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Response to Review of Popular Muslim Reactions to the Franks in the Levant, 1097–1291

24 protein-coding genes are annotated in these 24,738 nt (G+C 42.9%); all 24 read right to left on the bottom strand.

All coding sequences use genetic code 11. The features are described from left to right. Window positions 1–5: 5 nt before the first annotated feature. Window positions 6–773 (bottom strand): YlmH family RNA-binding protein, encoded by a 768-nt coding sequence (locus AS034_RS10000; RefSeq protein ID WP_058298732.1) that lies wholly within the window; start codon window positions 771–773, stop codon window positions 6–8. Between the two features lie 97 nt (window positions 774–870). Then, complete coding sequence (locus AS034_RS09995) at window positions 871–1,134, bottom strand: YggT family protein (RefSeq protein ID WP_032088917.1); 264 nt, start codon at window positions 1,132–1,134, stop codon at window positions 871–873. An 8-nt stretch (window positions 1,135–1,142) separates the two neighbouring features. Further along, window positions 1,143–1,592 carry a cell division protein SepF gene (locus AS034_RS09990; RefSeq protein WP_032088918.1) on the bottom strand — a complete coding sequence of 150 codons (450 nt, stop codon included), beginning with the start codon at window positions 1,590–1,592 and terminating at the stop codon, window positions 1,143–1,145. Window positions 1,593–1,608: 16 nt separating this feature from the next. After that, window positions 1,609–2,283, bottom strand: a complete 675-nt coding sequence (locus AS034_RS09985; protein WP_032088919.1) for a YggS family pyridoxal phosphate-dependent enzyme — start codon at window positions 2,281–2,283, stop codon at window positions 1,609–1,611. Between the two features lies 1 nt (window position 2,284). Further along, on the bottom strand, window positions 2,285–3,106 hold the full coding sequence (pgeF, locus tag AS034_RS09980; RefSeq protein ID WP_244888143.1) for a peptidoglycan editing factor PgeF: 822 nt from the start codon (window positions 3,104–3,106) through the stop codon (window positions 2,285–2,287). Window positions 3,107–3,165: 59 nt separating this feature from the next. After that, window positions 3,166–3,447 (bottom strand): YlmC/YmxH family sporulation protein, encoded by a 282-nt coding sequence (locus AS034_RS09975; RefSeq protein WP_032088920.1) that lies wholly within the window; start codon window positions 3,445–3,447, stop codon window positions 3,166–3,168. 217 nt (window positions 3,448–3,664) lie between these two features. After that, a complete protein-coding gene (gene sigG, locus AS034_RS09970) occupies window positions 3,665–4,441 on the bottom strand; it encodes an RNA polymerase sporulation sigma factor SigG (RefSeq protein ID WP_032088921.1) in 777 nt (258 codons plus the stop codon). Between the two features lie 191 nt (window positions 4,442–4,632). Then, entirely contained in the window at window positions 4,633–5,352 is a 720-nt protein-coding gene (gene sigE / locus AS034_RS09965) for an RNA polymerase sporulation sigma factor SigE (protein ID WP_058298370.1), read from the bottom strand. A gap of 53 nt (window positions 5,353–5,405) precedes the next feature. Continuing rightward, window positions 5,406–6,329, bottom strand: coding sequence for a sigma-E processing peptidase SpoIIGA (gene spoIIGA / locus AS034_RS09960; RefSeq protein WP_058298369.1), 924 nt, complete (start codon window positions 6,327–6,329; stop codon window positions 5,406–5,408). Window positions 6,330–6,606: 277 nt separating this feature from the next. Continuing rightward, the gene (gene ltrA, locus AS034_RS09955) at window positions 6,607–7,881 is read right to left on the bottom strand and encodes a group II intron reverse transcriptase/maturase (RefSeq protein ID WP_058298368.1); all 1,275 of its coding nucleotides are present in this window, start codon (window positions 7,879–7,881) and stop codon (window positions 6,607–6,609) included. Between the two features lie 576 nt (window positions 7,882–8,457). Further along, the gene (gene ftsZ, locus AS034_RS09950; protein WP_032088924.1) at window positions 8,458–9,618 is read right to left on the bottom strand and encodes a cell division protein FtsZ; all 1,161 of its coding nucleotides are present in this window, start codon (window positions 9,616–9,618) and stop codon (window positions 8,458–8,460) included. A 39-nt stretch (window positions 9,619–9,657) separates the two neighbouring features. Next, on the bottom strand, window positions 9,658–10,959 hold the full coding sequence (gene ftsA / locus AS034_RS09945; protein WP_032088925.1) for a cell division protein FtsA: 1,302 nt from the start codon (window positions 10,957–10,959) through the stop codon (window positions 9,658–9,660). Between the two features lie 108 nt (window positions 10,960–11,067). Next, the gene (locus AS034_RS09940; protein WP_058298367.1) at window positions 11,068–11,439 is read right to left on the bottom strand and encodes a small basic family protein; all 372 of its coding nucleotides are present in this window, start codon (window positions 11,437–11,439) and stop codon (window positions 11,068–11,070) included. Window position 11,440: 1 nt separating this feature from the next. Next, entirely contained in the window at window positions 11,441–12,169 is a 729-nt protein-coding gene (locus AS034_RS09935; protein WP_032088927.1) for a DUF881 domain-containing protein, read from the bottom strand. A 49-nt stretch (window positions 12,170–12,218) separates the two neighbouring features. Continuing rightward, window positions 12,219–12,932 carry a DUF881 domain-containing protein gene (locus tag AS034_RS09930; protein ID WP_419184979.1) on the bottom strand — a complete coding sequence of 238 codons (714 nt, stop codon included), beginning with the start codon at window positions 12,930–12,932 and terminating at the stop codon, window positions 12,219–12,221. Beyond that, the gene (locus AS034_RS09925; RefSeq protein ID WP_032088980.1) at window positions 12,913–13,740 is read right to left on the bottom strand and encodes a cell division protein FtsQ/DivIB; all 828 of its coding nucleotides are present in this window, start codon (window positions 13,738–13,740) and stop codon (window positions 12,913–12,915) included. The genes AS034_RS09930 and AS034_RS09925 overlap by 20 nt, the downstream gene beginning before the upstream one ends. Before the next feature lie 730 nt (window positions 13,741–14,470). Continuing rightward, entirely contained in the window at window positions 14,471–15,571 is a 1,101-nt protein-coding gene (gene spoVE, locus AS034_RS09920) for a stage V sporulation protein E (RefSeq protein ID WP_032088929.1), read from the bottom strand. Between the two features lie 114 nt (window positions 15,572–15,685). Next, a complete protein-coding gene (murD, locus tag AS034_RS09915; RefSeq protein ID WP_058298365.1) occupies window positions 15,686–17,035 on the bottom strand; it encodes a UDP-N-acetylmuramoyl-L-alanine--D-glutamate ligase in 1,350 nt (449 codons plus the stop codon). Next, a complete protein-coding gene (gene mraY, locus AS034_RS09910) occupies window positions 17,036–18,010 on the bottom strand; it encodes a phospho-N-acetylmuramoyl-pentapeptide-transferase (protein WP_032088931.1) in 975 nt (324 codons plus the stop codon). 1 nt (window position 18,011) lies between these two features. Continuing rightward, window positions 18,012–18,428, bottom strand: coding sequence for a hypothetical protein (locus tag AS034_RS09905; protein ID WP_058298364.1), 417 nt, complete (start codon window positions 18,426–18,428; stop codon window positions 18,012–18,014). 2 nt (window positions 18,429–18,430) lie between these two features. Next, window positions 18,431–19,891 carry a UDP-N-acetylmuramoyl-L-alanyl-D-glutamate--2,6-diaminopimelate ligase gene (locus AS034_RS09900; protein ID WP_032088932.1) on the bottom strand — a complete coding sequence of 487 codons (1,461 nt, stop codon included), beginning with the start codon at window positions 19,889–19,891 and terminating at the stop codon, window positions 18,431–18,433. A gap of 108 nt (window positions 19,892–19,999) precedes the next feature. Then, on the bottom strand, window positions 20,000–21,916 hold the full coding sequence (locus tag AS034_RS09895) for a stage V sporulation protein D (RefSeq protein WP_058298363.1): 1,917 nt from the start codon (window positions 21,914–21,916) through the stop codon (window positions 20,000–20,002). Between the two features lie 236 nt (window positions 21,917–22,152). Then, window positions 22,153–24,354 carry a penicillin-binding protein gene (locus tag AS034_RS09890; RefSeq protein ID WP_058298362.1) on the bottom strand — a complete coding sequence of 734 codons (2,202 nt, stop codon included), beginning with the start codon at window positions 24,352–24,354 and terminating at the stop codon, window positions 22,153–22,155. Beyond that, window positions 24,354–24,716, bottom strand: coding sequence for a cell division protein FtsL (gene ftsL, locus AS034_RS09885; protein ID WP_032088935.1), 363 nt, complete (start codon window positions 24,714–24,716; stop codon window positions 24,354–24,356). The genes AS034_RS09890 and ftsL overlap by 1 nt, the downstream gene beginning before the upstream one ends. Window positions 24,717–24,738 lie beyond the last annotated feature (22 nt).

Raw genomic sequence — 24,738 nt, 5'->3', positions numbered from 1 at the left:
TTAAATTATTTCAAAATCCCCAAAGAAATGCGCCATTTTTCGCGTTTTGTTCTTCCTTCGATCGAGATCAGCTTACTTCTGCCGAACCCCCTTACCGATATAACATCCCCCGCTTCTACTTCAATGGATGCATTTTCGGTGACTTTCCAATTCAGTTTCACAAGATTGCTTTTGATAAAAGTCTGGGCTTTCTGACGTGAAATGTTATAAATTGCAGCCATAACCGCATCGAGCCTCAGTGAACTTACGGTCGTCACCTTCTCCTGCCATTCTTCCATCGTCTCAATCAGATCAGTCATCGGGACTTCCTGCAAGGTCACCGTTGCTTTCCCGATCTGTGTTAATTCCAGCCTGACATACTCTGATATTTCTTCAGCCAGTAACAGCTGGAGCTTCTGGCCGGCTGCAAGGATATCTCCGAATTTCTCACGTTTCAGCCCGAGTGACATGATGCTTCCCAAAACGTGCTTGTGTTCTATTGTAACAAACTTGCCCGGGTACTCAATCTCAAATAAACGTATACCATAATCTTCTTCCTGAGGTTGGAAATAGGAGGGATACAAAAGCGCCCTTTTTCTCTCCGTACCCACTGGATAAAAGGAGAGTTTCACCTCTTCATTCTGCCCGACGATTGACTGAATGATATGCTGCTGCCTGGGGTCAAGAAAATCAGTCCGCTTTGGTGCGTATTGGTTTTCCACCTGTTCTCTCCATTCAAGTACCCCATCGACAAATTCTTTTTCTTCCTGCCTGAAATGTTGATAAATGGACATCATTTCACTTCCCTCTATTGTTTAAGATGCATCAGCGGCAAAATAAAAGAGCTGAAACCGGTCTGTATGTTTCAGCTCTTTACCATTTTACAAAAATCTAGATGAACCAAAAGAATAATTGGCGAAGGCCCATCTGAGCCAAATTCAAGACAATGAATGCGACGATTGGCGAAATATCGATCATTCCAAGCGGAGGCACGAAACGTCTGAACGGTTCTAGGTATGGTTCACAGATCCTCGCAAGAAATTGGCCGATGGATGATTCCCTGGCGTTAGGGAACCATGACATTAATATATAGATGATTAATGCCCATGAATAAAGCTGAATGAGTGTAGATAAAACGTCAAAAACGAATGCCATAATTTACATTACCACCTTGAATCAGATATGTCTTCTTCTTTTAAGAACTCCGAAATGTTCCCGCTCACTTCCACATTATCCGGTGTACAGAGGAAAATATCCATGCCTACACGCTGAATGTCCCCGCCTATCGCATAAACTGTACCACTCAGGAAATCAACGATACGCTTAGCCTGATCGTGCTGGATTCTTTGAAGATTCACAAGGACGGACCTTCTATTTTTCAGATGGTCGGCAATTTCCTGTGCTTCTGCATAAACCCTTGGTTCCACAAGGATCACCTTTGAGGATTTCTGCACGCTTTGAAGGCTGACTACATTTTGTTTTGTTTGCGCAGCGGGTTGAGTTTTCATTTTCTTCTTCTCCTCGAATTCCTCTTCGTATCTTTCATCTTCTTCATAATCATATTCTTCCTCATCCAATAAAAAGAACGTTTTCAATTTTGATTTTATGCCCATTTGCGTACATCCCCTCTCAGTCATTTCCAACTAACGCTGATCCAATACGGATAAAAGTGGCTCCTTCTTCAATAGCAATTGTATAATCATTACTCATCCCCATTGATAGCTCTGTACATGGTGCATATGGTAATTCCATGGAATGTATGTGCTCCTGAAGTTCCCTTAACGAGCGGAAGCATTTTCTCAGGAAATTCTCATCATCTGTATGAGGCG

I would like to thank the reviewer for her comments. I am pleased that my argument has been appreciated and the originality of the approach praised. I acknowledge the comments about the detail of the conceptual terms of ‘resistance’ and ‘non-elite groups’, and, while I believe that each was treated in enough depth for the purposes of the study, agree benefit would have been gained from a more detailed examination of the meanings of both; the idea of using Given’s examination of resistance as a model is certainly appreciated, and may form the basis for future research. One point which was made that I would like to address is that I am ‘most interested in the so-called “Counter-Crusade”’. While it is certainly correct that the majority of the book is devoted to this subject, this is for two main other reasons: there is much more evidence for this, caused by the reasons for writing of the various historians; and that modern scholarship has been mostly preoccupied with this aspect. Taken together, this means that the ‘Counter-Crusade’ has much more material with which to engage over the questions of how non-elite Muslims reacted to the Franks and why they did so in those ways, and so will inevitably, in a study of this kind, result in more attention being paid to one aspect than the other. The varied treatment of the 'Counter-Crusade' and non-resistance is thus a matter of available material, not of interest. However, I am pleased with the very positive review, and hope that the conclusion that my work ‘shifts our view of these events quite profoundly’ is one which other scholars will agree with.